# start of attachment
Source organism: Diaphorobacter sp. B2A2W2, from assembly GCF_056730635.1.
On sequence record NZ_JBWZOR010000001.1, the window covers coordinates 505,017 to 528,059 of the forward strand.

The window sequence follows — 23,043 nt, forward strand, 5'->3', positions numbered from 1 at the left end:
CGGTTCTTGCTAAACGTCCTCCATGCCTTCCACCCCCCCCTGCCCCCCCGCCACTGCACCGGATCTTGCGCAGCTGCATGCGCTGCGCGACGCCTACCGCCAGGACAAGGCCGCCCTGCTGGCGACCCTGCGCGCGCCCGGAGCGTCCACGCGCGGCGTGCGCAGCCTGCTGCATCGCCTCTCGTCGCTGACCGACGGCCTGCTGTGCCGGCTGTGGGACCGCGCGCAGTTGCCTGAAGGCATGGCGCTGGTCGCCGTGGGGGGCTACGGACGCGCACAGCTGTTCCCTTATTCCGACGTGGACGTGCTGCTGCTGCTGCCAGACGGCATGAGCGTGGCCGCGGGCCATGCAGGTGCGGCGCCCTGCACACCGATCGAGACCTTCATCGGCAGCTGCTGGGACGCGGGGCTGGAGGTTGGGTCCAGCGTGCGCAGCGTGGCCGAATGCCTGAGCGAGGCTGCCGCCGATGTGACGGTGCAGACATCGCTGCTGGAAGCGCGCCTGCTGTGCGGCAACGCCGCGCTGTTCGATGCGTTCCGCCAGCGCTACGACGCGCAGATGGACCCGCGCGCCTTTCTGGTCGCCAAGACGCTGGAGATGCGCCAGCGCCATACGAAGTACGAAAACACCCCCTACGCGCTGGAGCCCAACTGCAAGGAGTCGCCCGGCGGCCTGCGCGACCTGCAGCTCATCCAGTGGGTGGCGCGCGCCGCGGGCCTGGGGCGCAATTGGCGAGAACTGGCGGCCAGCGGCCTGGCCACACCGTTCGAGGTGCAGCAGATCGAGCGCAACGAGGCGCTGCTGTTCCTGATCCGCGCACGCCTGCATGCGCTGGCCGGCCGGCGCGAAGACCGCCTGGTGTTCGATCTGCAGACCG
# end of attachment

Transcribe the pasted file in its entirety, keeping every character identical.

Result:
Source organism: Diaphorobacter sp. B2A2W2, from assembly GCF_056730635.1.
On sequence record NZ_JBWZOR010000001.1, the window covers coordinates 505,017 to 528,059 of the forward strand.

The window sequence follows — 23,043 nt, forward strand, 5'->3', positions numbered from 1 at the left end:
CGGTTCTTGCTAAACGTCCTCCATGCCTTCCACCCCCCCCTGCCCCCCCGCCACTGCACCGGATCTTGCGCAGCTGCATGCGCTGCGCGACGCCTACCGCCAGGACAAGGCCGCCCTGCTGGCGACCCTGCGCGCGCCCGGAGCGTCCACGCGCGGCGTGCGCAGCCTGCTGCATCGCCTCTCGTCGCTGACCGACGGCCTGCTGTGCCGGCTGTGGGACCGCGCGCAGTTGCCTGAAGGCATGGCGCTGGTCGCCGTGGGGGGCTACGGACGCGCACAGCTGTTCCCTTATTCCGACGTGGACGTGCTGCTGCTGCTGCCAGACGGCATGAGCGTGGCCGCGGGCCATGCAGGTGCGGCGCCCTGCACACCGATCGAGACCTTCATCGGCAGCTGCTGGGACGCGGGGCTGGAGGTTGGGTCCAGCGTGCGCAGCGTGGCCGAATGCCTGAGCGAGGCTGCCGCCGATGTGACGGTGCAGACATCGCTGCTGGAAGCGCGCCTGCTGTGCGGCAACGCCGCGCTGTTCGATGCGTTCCGCCAGCGCTACGACGCGCAGATGGACCCGCGCGCCTTTCTGGTCGCCAAGACGCTGGAGATGCGCCAGCGCCATACGAAGTACGAAAACACCCCCTACGCGCTGGAGCCCAACTGCAAGGAGTCGCCCGGCGGCCTGCGCGACCTGCAGCTCATCCAGTGGGTGGCGCGCGCCGCGGGCCTGGGGCGCAATTGGCGAGAACTGGCGGCCAGCGGCCTGGCCACACCGTTCGAGGTGCAGCAGATCGAGCGCAACGAGGCGCTGCTGTTCCTGATCCGCGCACGCCTGCATGCGCTGGCCGGCCGGCGCGAAGACCGCCTGGTGTTCGATCTGCAGACCG